To Each Project Its Own Testing Approach

by Dmitry Kirsanov 10. November 2023 11:48

In every realm of work, there is a uniqueness that demands recognition. This truth shines brightly in the world of software testing. It is critical to understand that no two software development projects, even those sharing a technological DNA, can truly be considered identical. Various variables - from the environment within which they're created to the team orchestrating their inception – build unique compositions of software ecosystems. And for us, the software testers, it is paramount to understand and consider these peculiar compositions.

Let's dig a little deeper into some specific examples. Picture this - a software product is on your testing radar. You must determine its peculiarities that could significantly influence test execution. First, you have to understand the technology underlying your product. Is it a web application? A mobile application? Perhaps it's a comic mixing of both? You need to understand what languages and software libraries are used, the platforms the product operates on, and the product’s unique architecture. Is there an API serving as a bridge to the client? How does it store data: is it in a relational or a document database? Also, try to grasp how the software is integrated with other systems and the nature of these interactions? Are they real-time integrations, or defined in batches? Finally, ask yourself, is the software custom-built, or is it an off-the-shelf solution being installed?

That's a lot to ponder, isn’t it? But it doesn't stop there. One must not forget to consider the dynamics of the development environment as well. How is the system being built: Agile development or a traditional Waterfall approach? How frequently are the production releases planned? Look at the company or enterprise for whom the product is being made. The business priorities, work environment, team organization, and communication avenues can all impact your approach to testing.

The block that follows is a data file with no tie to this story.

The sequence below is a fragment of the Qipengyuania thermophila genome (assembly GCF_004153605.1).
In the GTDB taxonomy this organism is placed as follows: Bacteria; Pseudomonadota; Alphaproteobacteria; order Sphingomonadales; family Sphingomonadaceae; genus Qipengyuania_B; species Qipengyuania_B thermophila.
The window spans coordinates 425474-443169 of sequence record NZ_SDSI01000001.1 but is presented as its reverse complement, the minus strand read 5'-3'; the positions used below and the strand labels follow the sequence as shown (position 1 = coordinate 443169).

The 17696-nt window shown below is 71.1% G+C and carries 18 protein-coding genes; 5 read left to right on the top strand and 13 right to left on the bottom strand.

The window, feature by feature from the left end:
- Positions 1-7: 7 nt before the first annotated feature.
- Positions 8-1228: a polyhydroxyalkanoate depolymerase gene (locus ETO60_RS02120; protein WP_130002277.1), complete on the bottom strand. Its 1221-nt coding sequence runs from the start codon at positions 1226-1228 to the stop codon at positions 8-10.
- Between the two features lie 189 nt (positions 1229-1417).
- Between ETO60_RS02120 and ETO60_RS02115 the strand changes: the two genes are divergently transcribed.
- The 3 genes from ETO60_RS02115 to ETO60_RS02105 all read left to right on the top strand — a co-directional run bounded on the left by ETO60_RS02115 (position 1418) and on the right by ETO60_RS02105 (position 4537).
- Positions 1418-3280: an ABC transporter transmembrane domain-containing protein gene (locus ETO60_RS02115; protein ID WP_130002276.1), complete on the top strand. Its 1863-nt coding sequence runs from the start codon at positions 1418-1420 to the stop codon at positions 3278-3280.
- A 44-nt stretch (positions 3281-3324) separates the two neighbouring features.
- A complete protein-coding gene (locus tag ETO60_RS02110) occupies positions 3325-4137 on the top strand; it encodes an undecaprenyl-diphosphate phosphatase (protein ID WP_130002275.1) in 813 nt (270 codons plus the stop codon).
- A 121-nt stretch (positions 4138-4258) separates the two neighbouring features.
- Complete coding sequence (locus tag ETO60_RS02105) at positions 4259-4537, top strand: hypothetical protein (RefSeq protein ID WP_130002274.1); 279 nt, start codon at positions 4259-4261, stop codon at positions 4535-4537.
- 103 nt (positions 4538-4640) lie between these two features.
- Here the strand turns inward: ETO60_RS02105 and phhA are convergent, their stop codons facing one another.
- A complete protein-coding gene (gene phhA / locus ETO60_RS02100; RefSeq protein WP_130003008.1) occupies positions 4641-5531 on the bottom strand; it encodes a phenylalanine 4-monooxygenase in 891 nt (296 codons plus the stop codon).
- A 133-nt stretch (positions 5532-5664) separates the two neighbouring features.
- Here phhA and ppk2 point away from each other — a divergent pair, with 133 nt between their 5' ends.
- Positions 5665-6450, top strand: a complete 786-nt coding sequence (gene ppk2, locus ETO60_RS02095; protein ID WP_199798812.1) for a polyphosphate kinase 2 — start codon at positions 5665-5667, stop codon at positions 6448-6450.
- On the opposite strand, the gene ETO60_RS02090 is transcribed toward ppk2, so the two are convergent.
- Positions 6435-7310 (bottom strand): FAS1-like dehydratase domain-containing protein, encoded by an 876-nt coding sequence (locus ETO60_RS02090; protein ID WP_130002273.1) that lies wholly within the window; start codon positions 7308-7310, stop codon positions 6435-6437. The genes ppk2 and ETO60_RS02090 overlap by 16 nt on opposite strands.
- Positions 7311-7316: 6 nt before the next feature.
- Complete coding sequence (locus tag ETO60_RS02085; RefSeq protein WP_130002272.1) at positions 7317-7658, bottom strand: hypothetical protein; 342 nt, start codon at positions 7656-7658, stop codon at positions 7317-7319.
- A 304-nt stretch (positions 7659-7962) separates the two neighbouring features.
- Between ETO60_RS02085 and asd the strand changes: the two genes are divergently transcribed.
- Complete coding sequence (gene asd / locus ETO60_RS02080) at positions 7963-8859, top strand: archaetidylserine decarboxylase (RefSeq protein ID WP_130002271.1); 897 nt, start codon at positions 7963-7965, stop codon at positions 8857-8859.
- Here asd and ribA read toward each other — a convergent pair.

What about the team behind the software product? Who are these people, what are their strengths and weaknesses? Do they work under the same roof, or are they resiliently working across different time zones? The answers to these questions will inevitably unfold in various contexts, impacting testing strategy.

Approaching software testing with these parameters in mind makes it less effective to adopt a “one-size-fits-all” methodology. It also means that what’s essential to test will change continually. Each product is built or installed in its own unique context, with its own distinct parameters that should directly influence testing techniques. Acknowledging the need for adaptable testing strategies that reflect the ever-growing landscape of software development is crucial in effectively recognizing potential threats and weaknesses in a system.

Let me paint a scenario for you: You are testing a patient portal application for a hospital over a long period. Initially, you're testing features such as public information availability for patients. This information may include parking directions, clinic info, or non-patient-specific health info. As the testing progresses, you are faced with a new feature that allows for display of patients' private information and the ability to pay bills online via credit card. Here, security and privacy risks multiply, which means you should now be considering various new testing parameters, such as ensuring patient data confidentiality and testing for credit card data vulnerabilities during transactions. Suddenly, your previously effective testing protocol appears inadequate.

This uncertainty and change are a part of the job for a software tester. Unlike developers who can learn a few technologies and comfortably build a lot of different applications using the same syntax and libraries, testers are constantly on their toes, learning, adapting, and applying. It is a constant race against the evolving tide of technology.

The dynamic world of software testing is far from dull. As methodologies, technologies, and systems evolve, our task as testers is to adapt, learn, and stay ahead of the curve. So, buck up, software testers! The only constant in our work is change, and that’s what keeps us on the edge of our seats!



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